I recently coached an organization that employed a toxic employee. Nationally, she was highly regarded as an expert in her profession — but co-workers saw beyond flashy credentials. They saw her as controlling, erratic, manipulative, paranoid and brilliant — even creating little hand signals to talk about her unnoticed. Leadership had been dazzled by her public performance, but chose to ignore the red flags and repeated complaints from her employees. Once her supervisors understood the problem, they had already kicked the can down the road for so long due to their paralyzing fear of conflict, they were at a loss as to what to do next (as she had previously threatened litigious actions).This is what toxic employees count on: keeping their negative behaviors from decision-makers and, in some cases, threatening legal action at any attempts toward accountability. Since lower-level employees are exposed to toxic behaviors routinely, leadership needs to connect with these employees to get feedback on their work experiences.
Let me be clear: People with the proper motivation can improve. (See my piece on comstocksmag.com, “Difficult People with Good Intentions.”) But toxic people don’t lack insight into their behavior — they lack motivation to change it. Instead, they spend their time gaming bosses, employees and jobs to their own advantage and the detriment of others. Leaders need to deal with them as soon as a problem arises with clear communication and accountability measures. If the bad behavior persists, they need to go.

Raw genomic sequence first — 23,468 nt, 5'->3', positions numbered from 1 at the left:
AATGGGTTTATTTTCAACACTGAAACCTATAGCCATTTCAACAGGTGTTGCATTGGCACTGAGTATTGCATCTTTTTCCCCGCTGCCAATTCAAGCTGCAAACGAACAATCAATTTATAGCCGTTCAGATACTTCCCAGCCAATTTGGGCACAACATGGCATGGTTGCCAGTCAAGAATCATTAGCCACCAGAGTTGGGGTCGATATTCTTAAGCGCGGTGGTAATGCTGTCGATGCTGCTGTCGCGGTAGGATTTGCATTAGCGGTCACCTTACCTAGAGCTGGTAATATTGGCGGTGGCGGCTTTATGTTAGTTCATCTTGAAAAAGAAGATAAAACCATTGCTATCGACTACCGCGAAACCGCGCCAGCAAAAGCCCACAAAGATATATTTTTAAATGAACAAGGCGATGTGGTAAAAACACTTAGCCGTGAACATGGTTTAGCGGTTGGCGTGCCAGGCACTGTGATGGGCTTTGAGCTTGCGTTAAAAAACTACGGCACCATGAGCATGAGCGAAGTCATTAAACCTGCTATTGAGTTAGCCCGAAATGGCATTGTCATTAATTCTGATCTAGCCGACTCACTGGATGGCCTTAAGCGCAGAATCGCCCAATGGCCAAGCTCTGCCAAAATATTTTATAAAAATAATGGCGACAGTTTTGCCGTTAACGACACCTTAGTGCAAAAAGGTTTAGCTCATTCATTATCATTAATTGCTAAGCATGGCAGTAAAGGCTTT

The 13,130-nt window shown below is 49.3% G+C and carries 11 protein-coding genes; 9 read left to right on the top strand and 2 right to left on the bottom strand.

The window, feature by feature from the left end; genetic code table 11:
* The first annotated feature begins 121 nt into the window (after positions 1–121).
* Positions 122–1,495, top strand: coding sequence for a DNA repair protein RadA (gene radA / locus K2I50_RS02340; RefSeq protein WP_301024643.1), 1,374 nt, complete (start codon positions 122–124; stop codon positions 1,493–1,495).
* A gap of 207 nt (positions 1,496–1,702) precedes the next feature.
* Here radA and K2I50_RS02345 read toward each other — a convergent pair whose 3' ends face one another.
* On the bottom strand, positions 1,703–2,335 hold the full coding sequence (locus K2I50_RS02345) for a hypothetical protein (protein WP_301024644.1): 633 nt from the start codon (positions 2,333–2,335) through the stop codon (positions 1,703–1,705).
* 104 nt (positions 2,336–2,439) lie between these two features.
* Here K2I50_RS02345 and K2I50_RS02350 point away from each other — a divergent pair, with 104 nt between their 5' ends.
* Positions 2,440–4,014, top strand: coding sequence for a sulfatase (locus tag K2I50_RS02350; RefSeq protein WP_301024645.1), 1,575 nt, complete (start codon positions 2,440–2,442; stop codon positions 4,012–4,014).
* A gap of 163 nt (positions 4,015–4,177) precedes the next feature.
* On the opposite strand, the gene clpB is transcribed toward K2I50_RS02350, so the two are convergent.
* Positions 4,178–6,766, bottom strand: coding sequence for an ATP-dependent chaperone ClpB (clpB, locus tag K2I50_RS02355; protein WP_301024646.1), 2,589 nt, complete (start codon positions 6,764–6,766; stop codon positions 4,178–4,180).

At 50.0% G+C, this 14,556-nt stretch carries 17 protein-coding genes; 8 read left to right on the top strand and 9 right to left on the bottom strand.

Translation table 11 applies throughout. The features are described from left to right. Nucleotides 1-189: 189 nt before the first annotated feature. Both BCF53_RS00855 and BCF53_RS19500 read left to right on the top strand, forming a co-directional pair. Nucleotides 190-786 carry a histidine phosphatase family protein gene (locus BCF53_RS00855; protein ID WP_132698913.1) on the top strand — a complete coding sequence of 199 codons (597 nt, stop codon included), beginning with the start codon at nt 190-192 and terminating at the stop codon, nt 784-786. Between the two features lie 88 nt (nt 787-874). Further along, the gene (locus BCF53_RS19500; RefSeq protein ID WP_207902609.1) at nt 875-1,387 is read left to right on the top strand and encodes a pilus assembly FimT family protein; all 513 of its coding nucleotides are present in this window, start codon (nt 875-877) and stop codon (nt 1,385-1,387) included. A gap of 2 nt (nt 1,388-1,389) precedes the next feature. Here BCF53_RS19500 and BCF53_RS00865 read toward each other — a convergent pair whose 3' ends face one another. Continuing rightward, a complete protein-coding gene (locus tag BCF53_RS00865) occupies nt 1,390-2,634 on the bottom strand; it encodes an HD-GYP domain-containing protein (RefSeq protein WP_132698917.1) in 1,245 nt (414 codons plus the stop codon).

Robert Bitting has a doctorate in higher education administration and leadership, and serves as the director of Alfred University’s Public Administration Program. Here’s how he identifies toxic employees:
- They are negative, always blame others for their problems, and do not hold themselves accountable.
- They are capable of doing good work, but often spend much of their energy pretending to work, doing only what is minimally necessary to stay out of trouble.
- They enjoy workplace games, such as one-upmanship and drawing others into bickering. They also may draw weaker coworkers into negative-bonding alliances.